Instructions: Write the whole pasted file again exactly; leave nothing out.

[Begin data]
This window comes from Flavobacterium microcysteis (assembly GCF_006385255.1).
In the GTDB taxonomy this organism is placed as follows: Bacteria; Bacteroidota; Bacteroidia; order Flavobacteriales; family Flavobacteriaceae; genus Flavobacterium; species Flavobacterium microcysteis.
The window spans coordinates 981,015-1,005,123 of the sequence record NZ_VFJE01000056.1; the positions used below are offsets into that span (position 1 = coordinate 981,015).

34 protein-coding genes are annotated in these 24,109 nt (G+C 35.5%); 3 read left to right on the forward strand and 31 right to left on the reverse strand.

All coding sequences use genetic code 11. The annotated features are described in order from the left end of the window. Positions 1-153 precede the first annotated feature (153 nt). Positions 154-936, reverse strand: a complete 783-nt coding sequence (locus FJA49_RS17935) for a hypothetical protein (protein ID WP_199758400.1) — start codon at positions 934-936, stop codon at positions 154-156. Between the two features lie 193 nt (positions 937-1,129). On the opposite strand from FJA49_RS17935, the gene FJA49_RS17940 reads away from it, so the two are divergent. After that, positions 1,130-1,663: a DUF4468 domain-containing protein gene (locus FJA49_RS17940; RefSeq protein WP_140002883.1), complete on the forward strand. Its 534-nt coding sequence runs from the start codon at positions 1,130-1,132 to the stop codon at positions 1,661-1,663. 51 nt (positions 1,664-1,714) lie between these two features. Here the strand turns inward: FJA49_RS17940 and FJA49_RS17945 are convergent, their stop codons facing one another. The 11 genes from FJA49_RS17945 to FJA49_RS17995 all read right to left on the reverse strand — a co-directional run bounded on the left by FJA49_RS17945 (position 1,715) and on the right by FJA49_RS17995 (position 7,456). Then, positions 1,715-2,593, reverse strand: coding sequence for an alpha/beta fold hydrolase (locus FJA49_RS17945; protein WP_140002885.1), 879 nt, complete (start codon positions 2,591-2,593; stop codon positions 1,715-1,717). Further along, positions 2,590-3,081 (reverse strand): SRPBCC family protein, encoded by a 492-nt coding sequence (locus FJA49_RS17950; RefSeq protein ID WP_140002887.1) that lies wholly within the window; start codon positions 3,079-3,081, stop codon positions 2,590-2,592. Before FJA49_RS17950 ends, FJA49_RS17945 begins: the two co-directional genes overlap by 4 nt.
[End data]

This window comes from Flavobacterium microcysteis (assembly GCF_006385255.1).
In the GTDB taxonomy this organism is placed as follows: Bacteria; Bacteroidota; Bacteroidia; order Flavobacteriales; family Flavobacteriaceae; genus Flavobacterium; species Flavobacterium microcysteis.
The window spans coordinates 981,015-1,005,123 of the sequence record NZ_VFJE01000056.1; the positions used below are offsets into that span (position 1 = coordinate 981,015).

34 protein-coding genes are annotated in these 24,109 nt (G+C 35.5%); 3 read left to right on the forward strand and 31 right to left on the reverse strand.

All coding sequences use genetic code 11. The annotated features are described in order from the left end of the window. Positions 1-153 precede the first annotated feature (153 nt). Positions 154-936, reverse strand: a complete 783-nt coding sequence (locus FJA49_RS17935) for a hypothetical protein (protein ID WP_199758400.1) — start codon at positions 934-936, stop codon at positions 154-156. Between the two features lie 193 nt (positions 937-1,129). On the opposite strand from FJA49_RS17935, the gene FJA49_RS17940 reads away from it, so the two are divergent. After that, positions 1,130-1,663: a DUF4468 domain-containing protein gene (locus FJA49_RS17940; RefSeq protein WP_140002883.1), complete on the forward strand. Its 534-nt coding sequence runs from the start codon at positions 1,130-1,132 to the stop codon at positions 1,661-1,663. 51 nt (positions 1,664-1,714) lie between these two features. Here the strand turns inward: FJA49_RS17940 and FJA49_RS17945 are convergent, their stop codons facing one another. The 11 genes from FJA49_RS17945 to FJA49_RS17995 all read right to left on the reverse strand — a co-directional run bounded on the left by FJA49_RS17945 (position 1,715) and on the right by FJA49_RS17995 (position 7,456). Then, positions 1,715-2,593, reverse strand: coding sequence for an alpha/beta fold hydrolase (locus FJA49_RS17945; protein WP_140002885.1), 879 nt, complete (start codon positions 2,591-2,593; stop codon positions 1,715-1,717). Further along, positions 2,590-3,081 (reverse strand): SRPBCC family protein, encoded by a 492-nt coding sequence (locus FJA49_RS17950; RefSeq protein ID WP_140002887.1) that lies wholly within the window; start codon positions 3,079-3,081, stop codon positions 2,590-2,592. Before FJA49_RS17950 ends, FJA49_RS17945 begins: the two co-directional genes overlap by 4 nt.